British Prime Minister David Cameron threatened to walk away Thursday from a "make or break" EU summit without a deal as his counterparts warned they would not pay any price to stop Britain crashing out of the bloc.
"I'll be battling for Britain. If we can get a good deal I'll take that deal but I will not take a deal that doesn't meet what we need," Cameron told reporters as he arrived for the meeting in Brussels.
Cameron wants a deal on reforms to the 28-nation European Union before holding a referendum as early as June but many member states are hostile to Britain getting special treatment when they have grievances of their own.
Talks were going down to the wire on Cameron's four challenging demands -- welfare restrictions to help curb immigration, safeguards for non-euro Britain, increasing EU competitiveness and an opt-out from closer EU integration.
French President Francois Hollande said agreement with Britain was "possible" and that was what he wanted -- but raised fresh doubts over the protections for non eurozone countries.
"No country can have the right to veto, we cannot hold Europe back from advancing," he said. "It is the EU that is stake, not just a country."
Cameron won crucial backing Wednesday from German Chancellor Angela Merkel who said Berlin had shared his concerns "for many years".
Arriving for the summit, Merkel said there were still some issues to resolve but she was "happy to do everything to create the conditions for Britain to remain part of the European Union", she said.
"This is important from a German point of view but of course this will be decided by British voters in the end."
For her part, straight-talking Lithuanian President Dalia Grybauskaite punctured some of the summit rhetoric.
"I think everyone will have their own little drama and then we will agree," Grybauskaite said.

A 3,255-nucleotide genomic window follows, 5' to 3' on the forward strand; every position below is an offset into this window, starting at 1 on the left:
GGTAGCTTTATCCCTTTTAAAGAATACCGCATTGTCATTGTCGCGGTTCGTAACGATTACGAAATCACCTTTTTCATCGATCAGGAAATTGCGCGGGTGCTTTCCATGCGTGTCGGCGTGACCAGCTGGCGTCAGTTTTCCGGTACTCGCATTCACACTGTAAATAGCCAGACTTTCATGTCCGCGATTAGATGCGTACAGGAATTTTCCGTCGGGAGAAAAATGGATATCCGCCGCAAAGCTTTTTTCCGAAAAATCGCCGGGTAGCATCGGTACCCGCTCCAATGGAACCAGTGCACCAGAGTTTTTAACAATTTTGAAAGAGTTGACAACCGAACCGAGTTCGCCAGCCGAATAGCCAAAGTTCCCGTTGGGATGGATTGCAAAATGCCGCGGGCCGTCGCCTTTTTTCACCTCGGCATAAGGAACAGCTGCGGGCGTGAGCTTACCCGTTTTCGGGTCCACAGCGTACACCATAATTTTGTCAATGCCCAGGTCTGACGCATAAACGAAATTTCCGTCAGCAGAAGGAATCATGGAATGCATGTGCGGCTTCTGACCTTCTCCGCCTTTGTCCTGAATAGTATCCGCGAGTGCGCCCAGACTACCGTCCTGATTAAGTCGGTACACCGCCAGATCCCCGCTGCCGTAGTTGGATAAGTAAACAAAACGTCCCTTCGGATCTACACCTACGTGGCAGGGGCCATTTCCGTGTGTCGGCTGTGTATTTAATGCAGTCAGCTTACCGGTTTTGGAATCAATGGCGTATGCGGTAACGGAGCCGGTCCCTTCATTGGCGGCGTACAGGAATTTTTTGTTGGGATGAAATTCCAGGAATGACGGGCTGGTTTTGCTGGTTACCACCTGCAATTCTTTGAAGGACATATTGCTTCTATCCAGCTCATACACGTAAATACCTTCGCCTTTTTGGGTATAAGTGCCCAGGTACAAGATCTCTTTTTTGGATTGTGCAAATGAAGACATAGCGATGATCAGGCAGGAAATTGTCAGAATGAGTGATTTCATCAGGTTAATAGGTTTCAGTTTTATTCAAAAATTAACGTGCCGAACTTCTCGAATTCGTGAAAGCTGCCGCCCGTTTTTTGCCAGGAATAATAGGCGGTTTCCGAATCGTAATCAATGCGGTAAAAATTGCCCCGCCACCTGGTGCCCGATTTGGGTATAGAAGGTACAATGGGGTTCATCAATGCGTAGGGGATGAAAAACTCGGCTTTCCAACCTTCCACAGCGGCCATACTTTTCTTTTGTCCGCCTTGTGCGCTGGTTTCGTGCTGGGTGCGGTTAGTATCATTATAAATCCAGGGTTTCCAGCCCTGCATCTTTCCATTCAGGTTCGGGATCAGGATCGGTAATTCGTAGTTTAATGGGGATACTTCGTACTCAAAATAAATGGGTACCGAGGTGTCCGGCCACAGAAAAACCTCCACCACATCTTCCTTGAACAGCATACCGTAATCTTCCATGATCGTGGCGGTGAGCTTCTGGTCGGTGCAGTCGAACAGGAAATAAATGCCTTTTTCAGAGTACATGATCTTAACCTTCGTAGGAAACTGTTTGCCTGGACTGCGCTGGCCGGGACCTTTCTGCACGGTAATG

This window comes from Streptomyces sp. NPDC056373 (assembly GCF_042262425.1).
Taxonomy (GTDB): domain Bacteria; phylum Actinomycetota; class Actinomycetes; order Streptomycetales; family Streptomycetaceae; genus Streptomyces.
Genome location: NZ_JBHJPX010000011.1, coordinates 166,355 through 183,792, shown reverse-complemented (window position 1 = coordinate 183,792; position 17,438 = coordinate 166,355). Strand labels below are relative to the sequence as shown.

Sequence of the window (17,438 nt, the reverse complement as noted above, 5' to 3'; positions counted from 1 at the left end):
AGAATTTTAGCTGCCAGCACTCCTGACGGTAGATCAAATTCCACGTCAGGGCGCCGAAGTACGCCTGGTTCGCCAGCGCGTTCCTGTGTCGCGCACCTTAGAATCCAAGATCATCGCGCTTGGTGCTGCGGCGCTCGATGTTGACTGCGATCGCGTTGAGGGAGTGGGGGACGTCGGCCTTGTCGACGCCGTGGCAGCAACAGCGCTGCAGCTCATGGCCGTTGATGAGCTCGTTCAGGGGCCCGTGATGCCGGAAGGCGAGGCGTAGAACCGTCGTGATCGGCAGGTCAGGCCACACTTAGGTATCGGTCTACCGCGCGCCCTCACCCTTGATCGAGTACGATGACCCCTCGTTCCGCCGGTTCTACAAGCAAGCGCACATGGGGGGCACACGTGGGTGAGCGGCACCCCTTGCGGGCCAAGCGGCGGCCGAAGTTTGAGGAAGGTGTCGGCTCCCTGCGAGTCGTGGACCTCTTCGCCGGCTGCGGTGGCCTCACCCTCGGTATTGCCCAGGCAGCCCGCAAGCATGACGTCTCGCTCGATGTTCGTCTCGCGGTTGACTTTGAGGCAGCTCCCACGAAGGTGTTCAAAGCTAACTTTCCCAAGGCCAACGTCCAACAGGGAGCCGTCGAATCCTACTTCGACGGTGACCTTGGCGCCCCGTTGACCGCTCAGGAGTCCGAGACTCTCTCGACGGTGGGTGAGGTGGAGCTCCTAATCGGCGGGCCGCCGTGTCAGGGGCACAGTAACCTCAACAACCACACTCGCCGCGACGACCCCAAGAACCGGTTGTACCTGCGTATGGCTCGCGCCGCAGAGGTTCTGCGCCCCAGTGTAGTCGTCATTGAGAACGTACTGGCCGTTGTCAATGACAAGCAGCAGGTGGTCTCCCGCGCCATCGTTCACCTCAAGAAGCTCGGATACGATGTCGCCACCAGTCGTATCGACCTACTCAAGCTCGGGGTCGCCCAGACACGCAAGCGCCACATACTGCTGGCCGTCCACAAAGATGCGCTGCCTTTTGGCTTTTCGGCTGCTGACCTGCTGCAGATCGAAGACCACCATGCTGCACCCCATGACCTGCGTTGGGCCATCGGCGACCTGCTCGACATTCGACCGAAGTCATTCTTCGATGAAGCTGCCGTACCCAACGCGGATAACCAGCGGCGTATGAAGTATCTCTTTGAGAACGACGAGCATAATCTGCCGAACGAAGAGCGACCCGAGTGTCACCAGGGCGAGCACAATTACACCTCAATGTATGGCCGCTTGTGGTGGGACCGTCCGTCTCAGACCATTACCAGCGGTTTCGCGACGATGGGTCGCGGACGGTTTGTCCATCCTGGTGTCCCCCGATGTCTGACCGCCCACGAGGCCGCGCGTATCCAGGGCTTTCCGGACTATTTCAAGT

European Commission chief Jean-Claude Juncker said he was "quite confident" of a deal, but former Polish premier Tusk was more cautious.
"We are in the middle of still very difficult and sensitive negotiations on the UK question. One thing is clear to me though: this is a make or break summit," Tusk told reporters.
Cameron, under pressure from eurosceptics in his centre-right Conservative Party and a hostile right-wing press, says he will back a 'Yes' vote in a referendum expected this June if he can cut a deal in Brussels.
Failing that, he has said all options are open, refusing to rule out the possibility that Britain could become the first country to leave the EU in its more than 60-year history.
A leaked draft of the summit conclusions seen Thursday had a number of key passages in brackets, including on safeguards for non-euro Britain and on migrant benefits, meaning they have not been agreed despite weeks of tense negotiations.
Brussels has offered an "emergency brake" to limit benefits for new migrants for four years, which Britain could invoke if its welfare system is overwhelmed by the inflow of workers, as it believes it has been.
But Poland and other east European member states who have hundreds of thousands of citizens in Britain bitterly oppose such a change, saying it would discriminate against them and undermine the EU's core principle of freedom of movement.
Polish Prime Minister Beata Szydlo said on her arrival: "We want a good agreement but not at any price."
Cameron has staked his political survival on winning the referendum in the hope of ending a feud over Britain's place in the EU that has plagued his Conservative Party for decades.
Britons voted overwhelmingly in favour of staying in the EU in a 1975 referendum, just two years after joining, when the then Labour government said the country would miss out on Europe's growing prosperity if it left.
That is the same case made now -- but with Britain more prosperous and growing faster than most of its EU peers, eurosceptics say 'Brexit' should hold no fears.
Recent opinion polls show British voters narrowly mixed on EU membership but there does seem to have been a modest increase in the 'No' camp.